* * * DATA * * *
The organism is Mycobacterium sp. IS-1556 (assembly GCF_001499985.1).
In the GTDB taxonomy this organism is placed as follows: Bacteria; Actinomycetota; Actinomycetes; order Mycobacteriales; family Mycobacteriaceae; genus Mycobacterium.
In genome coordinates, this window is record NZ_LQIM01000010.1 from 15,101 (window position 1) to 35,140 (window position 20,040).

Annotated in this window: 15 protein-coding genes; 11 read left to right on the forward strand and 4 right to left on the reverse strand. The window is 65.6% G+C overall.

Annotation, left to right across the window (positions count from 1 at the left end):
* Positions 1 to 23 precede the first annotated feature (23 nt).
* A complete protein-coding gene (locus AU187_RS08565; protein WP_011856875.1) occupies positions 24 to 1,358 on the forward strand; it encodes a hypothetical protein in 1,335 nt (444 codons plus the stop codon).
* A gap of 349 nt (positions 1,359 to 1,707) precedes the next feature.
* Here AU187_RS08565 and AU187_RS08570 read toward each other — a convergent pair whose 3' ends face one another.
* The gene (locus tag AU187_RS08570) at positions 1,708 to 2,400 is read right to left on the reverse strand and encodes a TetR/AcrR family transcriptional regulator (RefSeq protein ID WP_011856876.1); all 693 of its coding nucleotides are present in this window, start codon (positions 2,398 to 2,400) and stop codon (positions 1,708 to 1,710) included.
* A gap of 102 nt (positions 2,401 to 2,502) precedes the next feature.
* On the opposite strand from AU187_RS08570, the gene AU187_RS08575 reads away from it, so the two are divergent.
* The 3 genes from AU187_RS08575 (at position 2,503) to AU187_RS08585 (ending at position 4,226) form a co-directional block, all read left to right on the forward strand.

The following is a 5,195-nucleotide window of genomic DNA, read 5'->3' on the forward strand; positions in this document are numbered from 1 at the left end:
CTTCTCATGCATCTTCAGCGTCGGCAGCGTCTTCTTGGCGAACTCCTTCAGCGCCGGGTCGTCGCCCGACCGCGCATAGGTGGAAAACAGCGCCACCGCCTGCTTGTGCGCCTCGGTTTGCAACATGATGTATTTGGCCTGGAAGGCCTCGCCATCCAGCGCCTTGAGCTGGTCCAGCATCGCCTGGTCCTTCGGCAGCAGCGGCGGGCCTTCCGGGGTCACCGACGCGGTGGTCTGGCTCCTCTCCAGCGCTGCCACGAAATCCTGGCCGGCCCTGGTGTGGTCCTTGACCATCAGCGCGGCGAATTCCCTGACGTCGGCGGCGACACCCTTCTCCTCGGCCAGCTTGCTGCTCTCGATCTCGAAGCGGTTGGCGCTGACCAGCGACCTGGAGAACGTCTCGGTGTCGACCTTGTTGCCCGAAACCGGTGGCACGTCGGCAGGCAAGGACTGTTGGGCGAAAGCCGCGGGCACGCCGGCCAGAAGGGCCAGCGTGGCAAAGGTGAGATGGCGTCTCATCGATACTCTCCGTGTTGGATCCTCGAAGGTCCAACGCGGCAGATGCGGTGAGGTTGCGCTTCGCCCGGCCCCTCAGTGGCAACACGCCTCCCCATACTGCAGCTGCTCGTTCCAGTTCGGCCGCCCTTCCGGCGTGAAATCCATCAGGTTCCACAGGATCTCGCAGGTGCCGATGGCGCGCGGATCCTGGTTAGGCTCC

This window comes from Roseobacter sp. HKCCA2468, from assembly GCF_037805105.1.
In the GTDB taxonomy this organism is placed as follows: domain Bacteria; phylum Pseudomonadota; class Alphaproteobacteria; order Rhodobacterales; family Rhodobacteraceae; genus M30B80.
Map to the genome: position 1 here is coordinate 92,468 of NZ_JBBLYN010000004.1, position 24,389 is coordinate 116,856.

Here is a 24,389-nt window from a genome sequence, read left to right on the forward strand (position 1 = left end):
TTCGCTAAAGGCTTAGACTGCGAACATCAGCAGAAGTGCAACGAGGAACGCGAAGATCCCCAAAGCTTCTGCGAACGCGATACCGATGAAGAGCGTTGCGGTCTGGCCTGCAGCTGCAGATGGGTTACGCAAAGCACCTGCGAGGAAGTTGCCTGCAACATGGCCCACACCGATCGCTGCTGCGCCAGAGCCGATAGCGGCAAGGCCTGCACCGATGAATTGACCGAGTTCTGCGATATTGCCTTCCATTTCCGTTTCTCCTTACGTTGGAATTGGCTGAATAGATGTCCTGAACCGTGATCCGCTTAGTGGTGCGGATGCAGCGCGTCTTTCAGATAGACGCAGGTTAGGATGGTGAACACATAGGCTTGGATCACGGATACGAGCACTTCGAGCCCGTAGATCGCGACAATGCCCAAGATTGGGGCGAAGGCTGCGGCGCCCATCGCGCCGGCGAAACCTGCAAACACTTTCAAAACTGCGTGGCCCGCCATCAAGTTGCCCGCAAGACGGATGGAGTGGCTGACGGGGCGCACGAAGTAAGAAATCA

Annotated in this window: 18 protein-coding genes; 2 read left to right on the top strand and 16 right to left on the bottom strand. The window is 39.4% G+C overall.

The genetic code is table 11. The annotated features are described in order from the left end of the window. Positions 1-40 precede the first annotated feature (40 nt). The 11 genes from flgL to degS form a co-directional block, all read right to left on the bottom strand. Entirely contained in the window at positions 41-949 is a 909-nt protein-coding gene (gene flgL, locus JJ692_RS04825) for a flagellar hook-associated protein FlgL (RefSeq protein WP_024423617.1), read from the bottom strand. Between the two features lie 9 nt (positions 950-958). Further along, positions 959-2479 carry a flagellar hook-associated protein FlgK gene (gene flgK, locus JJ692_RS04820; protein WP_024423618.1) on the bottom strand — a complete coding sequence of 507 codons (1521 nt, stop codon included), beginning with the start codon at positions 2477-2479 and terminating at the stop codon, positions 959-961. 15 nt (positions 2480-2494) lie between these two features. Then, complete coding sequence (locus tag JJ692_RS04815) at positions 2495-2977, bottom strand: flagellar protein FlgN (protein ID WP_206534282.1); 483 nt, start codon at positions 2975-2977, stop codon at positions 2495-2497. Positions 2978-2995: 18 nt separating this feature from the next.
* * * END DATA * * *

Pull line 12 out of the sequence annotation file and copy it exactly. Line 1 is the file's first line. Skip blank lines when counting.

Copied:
* On the opposite strand from AU187_RS08570, the gene AU187_RS08575 reads away from it, so the two are divergent.